Homeowners have a lot of choices when it comes to heating and cooling a home. A quick web search about air conditioning systems will yield millions of results. Suffice to say, picking a new system can be overwhelming! Two of the most common ways to cool a residential home in the Inland Empire area are by an air conditioner or by a heat pump. So, what is the advantage of heat pumps vs air conditioners? It starts with knowing how they differ.

So… what is the difference between a heat pump and an air conditioner?

A heat pump is a system that can both heat and cool. An air conditioner can only cool. An air conditioner is traditionally paired with a furnace to supply both heating and cooling to a home.

So, a complete HVAC system is either an air conditioner and a furnace, or a heat pump.

Heat pumps have been gaining in popularity for their ultra-efficient operation. Plus, it can be more affordable to install a heat pump rather than both an air conditioner and a furnace.

Similarities: Heat Pumps vs Air Conditioners

When it comes to cooling, both heat pumps and air conditioners will serve your home well.

Here are some ways these two systems are similar:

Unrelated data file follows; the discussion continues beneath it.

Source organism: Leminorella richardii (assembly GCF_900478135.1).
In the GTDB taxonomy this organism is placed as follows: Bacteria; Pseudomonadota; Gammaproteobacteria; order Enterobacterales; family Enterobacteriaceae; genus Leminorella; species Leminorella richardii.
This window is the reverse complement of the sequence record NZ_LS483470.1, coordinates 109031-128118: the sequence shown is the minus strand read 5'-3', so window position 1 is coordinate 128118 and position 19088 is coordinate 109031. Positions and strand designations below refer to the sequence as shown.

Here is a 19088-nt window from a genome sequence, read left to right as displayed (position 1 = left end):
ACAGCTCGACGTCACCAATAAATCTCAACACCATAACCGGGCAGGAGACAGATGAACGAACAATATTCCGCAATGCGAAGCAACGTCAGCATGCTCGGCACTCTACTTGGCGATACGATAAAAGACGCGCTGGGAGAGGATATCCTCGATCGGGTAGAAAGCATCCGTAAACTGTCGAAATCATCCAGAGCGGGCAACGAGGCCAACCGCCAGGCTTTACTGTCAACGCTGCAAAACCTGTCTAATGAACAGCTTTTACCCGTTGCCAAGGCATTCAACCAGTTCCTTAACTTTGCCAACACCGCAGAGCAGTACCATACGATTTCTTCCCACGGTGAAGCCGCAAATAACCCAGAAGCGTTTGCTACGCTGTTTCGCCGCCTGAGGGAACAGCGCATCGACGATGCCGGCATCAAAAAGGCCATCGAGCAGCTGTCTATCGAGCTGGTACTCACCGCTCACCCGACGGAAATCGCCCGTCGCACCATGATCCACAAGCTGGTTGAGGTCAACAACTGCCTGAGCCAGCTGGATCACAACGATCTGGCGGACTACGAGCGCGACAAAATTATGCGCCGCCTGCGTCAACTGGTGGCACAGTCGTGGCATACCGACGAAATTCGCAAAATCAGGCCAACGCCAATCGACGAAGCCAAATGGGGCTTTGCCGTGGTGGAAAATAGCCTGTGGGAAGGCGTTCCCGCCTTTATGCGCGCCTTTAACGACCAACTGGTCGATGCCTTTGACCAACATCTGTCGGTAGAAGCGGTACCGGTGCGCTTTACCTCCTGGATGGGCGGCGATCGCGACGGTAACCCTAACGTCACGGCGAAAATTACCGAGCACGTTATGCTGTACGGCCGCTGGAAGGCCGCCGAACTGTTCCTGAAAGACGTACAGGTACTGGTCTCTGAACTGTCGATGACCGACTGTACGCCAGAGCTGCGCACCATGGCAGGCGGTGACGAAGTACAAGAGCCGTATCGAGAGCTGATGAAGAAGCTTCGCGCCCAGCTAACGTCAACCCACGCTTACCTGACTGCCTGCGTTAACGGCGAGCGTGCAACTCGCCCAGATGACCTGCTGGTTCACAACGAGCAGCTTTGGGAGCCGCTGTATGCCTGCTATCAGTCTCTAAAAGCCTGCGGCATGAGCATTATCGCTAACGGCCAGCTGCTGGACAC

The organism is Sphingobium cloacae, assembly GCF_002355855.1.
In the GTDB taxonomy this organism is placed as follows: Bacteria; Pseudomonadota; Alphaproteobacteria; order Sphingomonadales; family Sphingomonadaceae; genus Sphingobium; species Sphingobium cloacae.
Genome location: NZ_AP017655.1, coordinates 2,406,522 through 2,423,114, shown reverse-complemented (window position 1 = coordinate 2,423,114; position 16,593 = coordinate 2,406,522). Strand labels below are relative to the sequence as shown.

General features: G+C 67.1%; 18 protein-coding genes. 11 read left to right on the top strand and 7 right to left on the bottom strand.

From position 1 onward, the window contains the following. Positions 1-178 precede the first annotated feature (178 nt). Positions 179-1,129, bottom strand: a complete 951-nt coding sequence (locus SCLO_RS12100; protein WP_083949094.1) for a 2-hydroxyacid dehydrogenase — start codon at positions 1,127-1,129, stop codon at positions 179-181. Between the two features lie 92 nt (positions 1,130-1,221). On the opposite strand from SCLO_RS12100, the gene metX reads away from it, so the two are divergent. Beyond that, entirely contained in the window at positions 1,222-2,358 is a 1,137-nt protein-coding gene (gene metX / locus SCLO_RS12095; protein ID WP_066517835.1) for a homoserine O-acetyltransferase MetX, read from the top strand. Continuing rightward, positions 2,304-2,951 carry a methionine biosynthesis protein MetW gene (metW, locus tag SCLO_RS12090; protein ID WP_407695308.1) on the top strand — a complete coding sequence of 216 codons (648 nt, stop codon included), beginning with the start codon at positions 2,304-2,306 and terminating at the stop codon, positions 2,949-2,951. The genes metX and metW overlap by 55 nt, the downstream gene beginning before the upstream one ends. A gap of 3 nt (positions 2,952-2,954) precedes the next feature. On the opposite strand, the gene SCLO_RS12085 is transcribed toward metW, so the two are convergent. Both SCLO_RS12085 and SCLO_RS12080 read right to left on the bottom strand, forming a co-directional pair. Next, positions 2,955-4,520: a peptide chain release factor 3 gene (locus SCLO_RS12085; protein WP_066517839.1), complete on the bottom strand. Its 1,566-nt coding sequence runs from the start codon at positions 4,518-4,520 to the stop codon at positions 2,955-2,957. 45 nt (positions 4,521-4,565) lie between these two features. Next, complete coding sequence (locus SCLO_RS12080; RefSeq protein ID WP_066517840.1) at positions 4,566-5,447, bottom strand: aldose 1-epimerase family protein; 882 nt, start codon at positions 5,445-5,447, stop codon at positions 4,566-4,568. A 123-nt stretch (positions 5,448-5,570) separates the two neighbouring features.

• Both systems are split systems. That means there are at least two pieces of separate equipment that work together to cool your home. The air conditioner or heat pump that is installed outdoors is connected to an indoor coil and blower to push air through your home.
  • Both systems use a compressor and refrigerant to do the work of heat transfer
  • The two systems have a similar look at feel from the outside

When it comes to cooling, the systems work the same way. Energy is transferred through the two coils in the system to keep your home comfortable.

The way that mechanical cooling works are via the basic refrigeration cycle. The refrigerant in the system continuously circulates from the outdoor unit to the indoor coil. With the help of components like compressors, valves, coils, and fans, the refrigerant continuously changes state from liquid to gas (evaporating) and then gas to liquid (condensing).

From a cooling perspective, heat pumps and air conditioners are very similar. Both systems utilize the refrigeration cycle, and similar components, to keep your home cool.

Differences: Heat Pumps vs Air Conditioners

So far, everything seems about the same between heat pumps and air conditioners. But there’s one big difference: heating!

Heat pumps can produce both cooling and heating. A heat pump has a special component called a reversing valve. This allows the refrigerant to change direction in the system. While cooling, the refrigerant in the indoor coil will evaporate from liquid to gas. In heating, the refrigerant moves the opposite direction through the coil and instead condenses from gas to liquid. This means the heat pump itself must be capable of producing both liquid refrigerant and gas refrigerant. The reversing valve makes it possible!